The beauty market abounds with high-end creams and serums that claim the use of stem cells to rejuvenate aging skin.
Selling on the internet and at department stores like Nordstrom, these products promise "breakthrough" applications to plump, smooth, and "reverse visible signs of aging," and at least one product offers to create a "regenerative firming serum, moisturizer, and eye cream" from customers' own stem cells – for a whopping $1200.
The beauty industry is heavily hyping glimmers of the nascent field of stem cell therapy.
Steeped in clinical-sounding terms like "proteins and peptides from pluripotent stem cells," the marketing of these products evokes a dramatic restoration of youthfulness based on cutting-edge science. But the beauty industry is heavily hyping glimmers of the nascent field of stem cell therapy. So what is real and what's not? And is there in fact a way to harness the potential of stem cells in the service of beauty?
Plant vs. Human Stem Cells
Stem cells do indeed have tremendous promise for treating a wide range of diseases and conditions. The cells come from early-stage embryos or, more commonly, from umbilical cord blood or our own bodies. Embryonic stem cells are considered the body's "master" cells because they can develop into any of our several hundred cell types. Adult stem cells, on the other hand, reside in mature tissues and organs like the brain, bone marrow, and skin, and their versatility is more limited. As an internal repair system for many tissue types, they replenish sick, injured, and worn-out cells.
Nowadays, with some sophisticated chemical coaxing, adult stem cells can be returned to an embryonic-like blank state, with the ability to become any cell type that the body might need.
Beauty product manufacturers convey in their advertising that the rejuvenating power of these cells could hold the key to the fountain of youth. But there's something the manufacturers don't always tell you: their products do not typically use human stem cells.
"The whole concept of stem cells is intriguing to the public," says Tamara Griffiths, a consultant dermatologist for the British Skin Foundation. "But what these products contain is plant stem cells and, more commonly, chemicals that have been derived from plant stem cells."
The plant stem cells are cultured in the lab with special media to get them to produce signaling proteins and peptides, like cytokines and chemokines. These have been shown to be good for reducing inflammation and promoting healthy cell functioning, even if derived from plants. However, according to Griffiths, there are so many active ingredients in these products that it's hard to say just what role each one of them plays. We do know that their ability to replenish human stem cells is extremely limited, and the effects of plant stem cells on human cells are unproven.
"...any cosmetic that is advertised to be anti-aging due to plant stem cells at this time is about as effective as all the skin creams without stem cells."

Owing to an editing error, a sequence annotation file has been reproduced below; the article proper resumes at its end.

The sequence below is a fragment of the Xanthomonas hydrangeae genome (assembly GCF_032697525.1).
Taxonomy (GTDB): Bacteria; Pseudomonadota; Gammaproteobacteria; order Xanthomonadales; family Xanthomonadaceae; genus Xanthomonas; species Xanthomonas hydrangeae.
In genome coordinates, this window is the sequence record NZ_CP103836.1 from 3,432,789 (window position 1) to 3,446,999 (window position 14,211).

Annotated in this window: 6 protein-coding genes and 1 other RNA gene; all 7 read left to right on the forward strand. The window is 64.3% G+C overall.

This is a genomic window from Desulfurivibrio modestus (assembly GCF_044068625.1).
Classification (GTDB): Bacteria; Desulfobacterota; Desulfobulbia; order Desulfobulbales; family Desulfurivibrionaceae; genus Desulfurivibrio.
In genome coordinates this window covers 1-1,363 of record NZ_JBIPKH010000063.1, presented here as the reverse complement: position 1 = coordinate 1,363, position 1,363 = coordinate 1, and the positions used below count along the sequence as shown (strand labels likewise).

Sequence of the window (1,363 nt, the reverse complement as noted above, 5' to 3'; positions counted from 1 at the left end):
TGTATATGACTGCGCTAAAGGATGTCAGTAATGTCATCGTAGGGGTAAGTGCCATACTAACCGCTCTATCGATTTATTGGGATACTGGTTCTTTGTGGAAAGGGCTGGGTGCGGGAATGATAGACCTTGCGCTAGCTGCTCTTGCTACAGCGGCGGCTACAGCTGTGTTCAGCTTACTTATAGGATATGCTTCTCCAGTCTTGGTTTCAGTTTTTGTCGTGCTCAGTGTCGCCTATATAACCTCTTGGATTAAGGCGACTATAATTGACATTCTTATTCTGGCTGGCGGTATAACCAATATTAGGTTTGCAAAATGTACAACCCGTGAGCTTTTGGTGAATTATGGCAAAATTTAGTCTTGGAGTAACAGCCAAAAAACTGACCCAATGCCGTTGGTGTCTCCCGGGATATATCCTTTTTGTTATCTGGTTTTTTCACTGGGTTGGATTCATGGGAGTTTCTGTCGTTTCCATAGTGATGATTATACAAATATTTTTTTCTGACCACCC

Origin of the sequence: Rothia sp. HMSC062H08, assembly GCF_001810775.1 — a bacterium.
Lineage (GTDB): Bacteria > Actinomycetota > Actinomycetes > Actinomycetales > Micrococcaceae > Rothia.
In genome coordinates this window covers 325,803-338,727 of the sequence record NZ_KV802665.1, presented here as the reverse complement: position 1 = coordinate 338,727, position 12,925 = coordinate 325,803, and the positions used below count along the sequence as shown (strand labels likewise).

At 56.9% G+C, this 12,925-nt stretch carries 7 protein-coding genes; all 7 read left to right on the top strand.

Whether products containing plant cell-derived ingredients work better than conventional skin products is unknown because these products are not regulated by the U.S. Food and Drug Administration and may rest on dubious, even more or less nonexistent, research. Cosmetics companies have conducted most of the research and the exact formulas they devise are considered proprietary information. They have no incentive to publish their research findings, and they don't have to meet standards imposed by the FDA unless they start using human cells in their products.
"There are biological limits to what you can do with plant cells in the first place," says Griffiths. "No plant stem cell is going to morph into a human skin cell no matter what magic medium you immerse it in. Nor is a plant cell likely to stimulate the production of human stem cells if applied to the skin."
According to Sarah Baucus, a cell biologist, for any type of stem cell to be of any use whatsoever, the cells must be alive. The processing needed to incorporate living cells into any type of cream or serum would inevitably kill them, rendering them useless. The splashy marketing of these products suggests that results may be drastic, but none of these creams is likely to produce the kind of rejuvenating effect that would be on par with a facelift or several other surgical or dermatological procedures.
"Plant stem cell therapy needs to move in the right direction to implement its inherent potential in skin care," researchers wrote in a 2017 paper in the journal Future Science OA. "This might happen in the next 20 years but any cosmetic that is advertised to be anti-aging due to plant stem cells at this time is about as effective as all the skin creams without stem cells."
From Beauty Counter to Doctor's Clinic
Where do you turn if you still want to harness the power of stem cells to reinvigorate the skin? Is there a legitimate treatment using human cells? The answer is possibly, but for that you have to switch from the Nordstrom cosmetics counter to a clinic with a lab, where plastic surgeons work with specialists who culture and manipulate living cells.
Plastic surgeons are experts in wound healing, a process in which stem cells play a prominent role. Doctors have long used the technique of taking fat from the body and injecting it into hollowed-out or depressed areas of the face to fill in injuries, correct wrinkles, and improve the face's curvature. Lipotransfer, or the harvesting of body fat and injecting it into the face, has been around for many years in traditional plastic surgery clinics. In recent years, some plastic surgeons have started to cull stem cells from fat. One procedure that does just that is called cell-assisted lipotransfer, or CAL.